RURAL ROUTES/Margot Ford McMillen

Look Among Ourselves for Leadership

Perhaps the hardest part of writing a column like this is trying to figure out what will be interesting and timely when you, dear reader, see it. The galloping pace of technology, the speed with which world events are reported, have made our lives a fast-forward blur of unfolding events which, by the next news cycle, are over.

But here’s a story that never ends in America: Race-based discrimination. It’s a story that needs a re-write.

From the days when white folks didn’t even question slavery to the days of the Civil War to the Jim Crow era, the 1960s, the death of Michael Brown in Ferguson, the white supremacist march in Charlottesville and beyond, we have carried our racist instincts with us, nearly intact. How to resist what seems so much a part of our DNA?

The fear of folks who are different is a factor in self-preservation. So, moving forward to lose those prejudices is contrary to thousands of years of evolution. Sometimes it seems like our major progress is in the cleverness with which we hide our prejudices.

And when prejudice is cleverly buried, it comes back in disguise. The disguise always wears a cloak of innocence. It might call itself an effort to eliminate “frivolous” lawsuits, or “insure a business-friendly environment.”

Here in Missouri, for example, Gov. Eric Greitens (R) just signed Senate Bill 43, which changes workplace law so that if an employee is fired and s/he suspects that discrimination is the reason, s/he must prove that it is the explicit reason for the firing. It also changes the way claims are made: Rather than being able to sue an individual for discrimination, the aggrieved must sue the business itself.

And it changes the whistleblower law to take away protections from workers that see the boss doing something illegal. Such tort reform always turns out to reward bosses and threaten workers’ rights. And now, this new law, which has been successful in Missouri, may be coming to a statehouse near you.

Under SB 43, if the boss fires a worker, and the worker wants to sue, the worker must sue the entire business or agency. No longer can workers claim that the director acted in a discriminatory way. And since the law doesn’t name any one type of discrimination, it could protect bosses after firings of LGBTQ individuals, handicapped persons, women.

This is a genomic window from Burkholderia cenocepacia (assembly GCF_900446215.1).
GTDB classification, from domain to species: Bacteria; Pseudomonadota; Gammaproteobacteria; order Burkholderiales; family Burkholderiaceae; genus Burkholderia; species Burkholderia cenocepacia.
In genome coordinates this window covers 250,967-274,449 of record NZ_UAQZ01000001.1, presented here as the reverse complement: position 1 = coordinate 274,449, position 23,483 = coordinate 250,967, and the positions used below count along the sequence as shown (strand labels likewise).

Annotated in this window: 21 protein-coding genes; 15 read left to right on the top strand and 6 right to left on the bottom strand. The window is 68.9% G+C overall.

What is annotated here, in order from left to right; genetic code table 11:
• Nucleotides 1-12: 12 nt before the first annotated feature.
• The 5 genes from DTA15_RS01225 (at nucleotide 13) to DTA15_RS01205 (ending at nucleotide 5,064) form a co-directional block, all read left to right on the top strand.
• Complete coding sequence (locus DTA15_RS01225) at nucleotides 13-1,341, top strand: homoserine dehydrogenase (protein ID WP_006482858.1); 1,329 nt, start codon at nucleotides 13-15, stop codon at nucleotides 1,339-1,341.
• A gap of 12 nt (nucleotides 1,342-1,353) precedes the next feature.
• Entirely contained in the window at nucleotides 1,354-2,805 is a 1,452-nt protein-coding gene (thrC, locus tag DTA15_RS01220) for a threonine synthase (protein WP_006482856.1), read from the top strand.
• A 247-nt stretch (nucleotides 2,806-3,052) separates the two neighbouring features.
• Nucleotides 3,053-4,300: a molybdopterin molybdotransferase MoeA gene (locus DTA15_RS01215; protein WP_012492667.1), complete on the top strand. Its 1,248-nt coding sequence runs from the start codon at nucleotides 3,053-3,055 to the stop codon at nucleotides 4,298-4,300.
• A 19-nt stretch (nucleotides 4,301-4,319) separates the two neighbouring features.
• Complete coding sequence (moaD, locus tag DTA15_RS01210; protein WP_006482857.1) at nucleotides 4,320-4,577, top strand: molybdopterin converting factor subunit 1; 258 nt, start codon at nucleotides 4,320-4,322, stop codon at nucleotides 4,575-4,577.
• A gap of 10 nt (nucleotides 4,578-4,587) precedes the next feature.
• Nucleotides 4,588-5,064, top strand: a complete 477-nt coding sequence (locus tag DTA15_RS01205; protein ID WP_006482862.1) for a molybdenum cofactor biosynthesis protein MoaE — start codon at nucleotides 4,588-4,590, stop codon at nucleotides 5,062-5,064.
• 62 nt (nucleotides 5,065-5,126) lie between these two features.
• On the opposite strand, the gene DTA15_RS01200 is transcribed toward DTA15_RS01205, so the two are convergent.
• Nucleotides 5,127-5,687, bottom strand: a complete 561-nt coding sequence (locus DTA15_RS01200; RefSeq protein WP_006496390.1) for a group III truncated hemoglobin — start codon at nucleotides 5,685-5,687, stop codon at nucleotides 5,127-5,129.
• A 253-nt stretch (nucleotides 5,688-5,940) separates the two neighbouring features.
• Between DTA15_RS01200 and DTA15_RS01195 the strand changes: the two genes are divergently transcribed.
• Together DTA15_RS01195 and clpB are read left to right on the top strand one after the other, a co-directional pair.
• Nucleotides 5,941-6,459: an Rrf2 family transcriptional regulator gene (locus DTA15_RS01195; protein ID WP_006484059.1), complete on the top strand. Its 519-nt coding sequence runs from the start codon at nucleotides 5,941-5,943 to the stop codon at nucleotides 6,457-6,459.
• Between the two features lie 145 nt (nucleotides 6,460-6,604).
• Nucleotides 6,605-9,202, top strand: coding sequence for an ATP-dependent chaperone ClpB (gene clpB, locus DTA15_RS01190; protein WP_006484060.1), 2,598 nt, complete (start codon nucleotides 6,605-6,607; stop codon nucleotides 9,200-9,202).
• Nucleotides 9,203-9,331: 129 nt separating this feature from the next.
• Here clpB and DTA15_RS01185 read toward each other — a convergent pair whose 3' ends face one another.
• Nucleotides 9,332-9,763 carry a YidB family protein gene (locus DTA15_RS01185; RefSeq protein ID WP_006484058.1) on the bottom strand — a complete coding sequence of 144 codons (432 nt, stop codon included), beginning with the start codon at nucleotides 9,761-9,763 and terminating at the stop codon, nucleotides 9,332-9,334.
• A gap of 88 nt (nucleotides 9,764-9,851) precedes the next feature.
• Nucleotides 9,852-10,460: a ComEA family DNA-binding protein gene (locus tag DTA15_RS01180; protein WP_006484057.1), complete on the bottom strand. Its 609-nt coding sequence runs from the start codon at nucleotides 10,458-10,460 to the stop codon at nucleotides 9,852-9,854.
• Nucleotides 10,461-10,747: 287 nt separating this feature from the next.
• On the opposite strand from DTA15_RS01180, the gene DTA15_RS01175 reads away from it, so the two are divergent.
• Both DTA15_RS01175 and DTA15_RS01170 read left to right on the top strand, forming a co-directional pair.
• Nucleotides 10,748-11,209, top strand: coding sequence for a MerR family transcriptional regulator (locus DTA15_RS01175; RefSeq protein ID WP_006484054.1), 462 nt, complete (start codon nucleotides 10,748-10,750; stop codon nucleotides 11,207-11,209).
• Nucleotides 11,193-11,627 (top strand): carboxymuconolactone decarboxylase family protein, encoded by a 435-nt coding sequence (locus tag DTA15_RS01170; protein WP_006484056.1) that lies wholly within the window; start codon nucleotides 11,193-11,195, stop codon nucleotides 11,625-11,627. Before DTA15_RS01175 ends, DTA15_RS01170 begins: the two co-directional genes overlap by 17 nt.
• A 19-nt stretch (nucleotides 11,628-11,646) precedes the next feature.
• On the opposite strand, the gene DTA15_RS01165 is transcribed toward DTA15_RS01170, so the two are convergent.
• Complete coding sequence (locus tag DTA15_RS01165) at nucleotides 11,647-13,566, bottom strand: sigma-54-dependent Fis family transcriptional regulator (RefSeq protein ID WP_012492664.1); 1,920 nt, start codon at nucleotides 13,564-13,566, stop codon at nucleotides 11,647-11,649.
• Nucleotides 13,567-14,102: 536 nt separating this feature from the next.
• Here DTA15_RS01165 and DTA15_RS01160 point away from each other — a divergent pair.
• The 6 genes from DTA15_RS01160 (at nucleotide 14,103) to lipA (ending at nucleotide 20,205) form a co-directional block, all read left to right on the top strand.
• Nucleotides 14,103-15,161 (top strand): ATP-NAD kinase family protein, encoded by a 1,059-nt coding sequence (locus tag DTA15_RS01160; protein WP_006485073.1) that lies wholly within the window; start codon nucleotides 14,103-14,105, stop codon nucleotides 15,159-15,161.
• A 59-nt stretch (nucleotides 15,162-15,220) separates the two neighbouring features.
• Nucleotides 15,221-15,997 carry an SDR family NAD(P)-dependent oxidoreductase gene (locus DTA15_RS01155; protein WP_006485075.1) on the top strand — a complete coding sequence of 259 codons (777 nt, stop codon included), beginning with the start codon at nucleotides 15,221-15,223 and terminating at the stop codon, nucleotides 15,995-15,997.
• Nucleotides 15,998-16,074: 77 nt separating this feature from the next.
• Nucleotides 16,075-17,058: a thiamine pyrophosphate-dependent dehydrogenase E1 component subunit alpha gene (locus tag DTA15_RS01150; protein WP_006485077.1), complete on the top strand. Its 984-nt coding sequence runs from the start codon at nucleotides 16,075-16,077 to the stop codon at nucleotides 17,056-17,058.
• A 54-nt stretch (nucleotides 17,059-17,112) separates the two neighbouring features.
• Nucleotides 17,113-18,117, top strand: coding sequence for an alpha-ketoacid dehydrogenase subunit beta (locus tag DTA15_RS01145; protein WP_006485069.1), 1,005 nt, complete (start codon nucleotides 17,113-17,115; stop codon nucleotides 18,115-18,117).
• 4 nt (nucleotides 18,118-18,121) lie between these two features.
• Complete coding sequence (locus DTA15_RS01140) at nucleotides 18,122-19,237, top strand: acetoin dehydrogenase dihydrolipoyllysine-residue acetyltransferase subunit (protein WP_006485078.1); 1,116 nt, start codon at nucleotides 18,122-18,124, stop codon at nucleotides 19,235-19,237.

The implications are huge, but in Missouri the first assumption is that the discrimination would be race-based. The rollback of rights inspired the NAACP to issue its first-ever travel advisory. If you are a minority, you are advised to exercise extreme caution while traveling in the Show-Me State.

As an example of how not to make progress, SB 43 happened at exactly the time Missouri institutions are trying to break the spell of racism. The University of Missouri-Columbia, site of protests last year, has been requiring staff to take diversity training. City police departments are investing in body cams to track the cops’ behaviors in making arrests.

But our General Assembly and Governor seem oblivious. And if we look further, say, to our President, well that’s just a joke. So let’s not look for leadership from the folks who we’ve elected to lead. Instead, we need to depend on ourselves.

Maybe you think that depending on ourselves means pulling down offensive statues and marching in the streets. Those attention-getting strategies will work to bring the media out to hear our stories, but we need actual change. Behavioral change. Will those actions help? Or will they just give us an adrenaline rush?

It is time for us each to be a committee of one to build bridges with folks who are different from ourselves. This doesn’t mean that you have to give up the everyday stuff you work on, but it does mean that you need to reach out of your comfort zone to those who are different. If you are white, make a black friend. If you are black, make a white one. If you’re straight, make a gay friend. And vice versa. Bottom line, it means purposely reaching out to folks who are different from ourselves, learning about religious differences, political differences, the whole nine yards.

If you’re a person that serves on boards of directors or community committees, make sure that your board works toward policies that reach for diversity. It’s not easy to bring diversity to a group, but when membership opens up everyone benefits.

If you’re a churchy one, work to bring new types of folks into the fold. And make a habit of letting them speak. And listen. It’s interesting how having a diverse group helps you benefit from the strengths and problem-solving skills of those who are way different.

People-to-people solutions. That’s the only way we’re going to re-write this most sadly American story.

Margot Ford McMillen farms near Fulton, Mo., and co-hosts Farm and Fiddle on sustainable ag issues on KOPN 89.5 FM in Columbia, Mo. Email:

From The Progressive Populist, September 15, 2017

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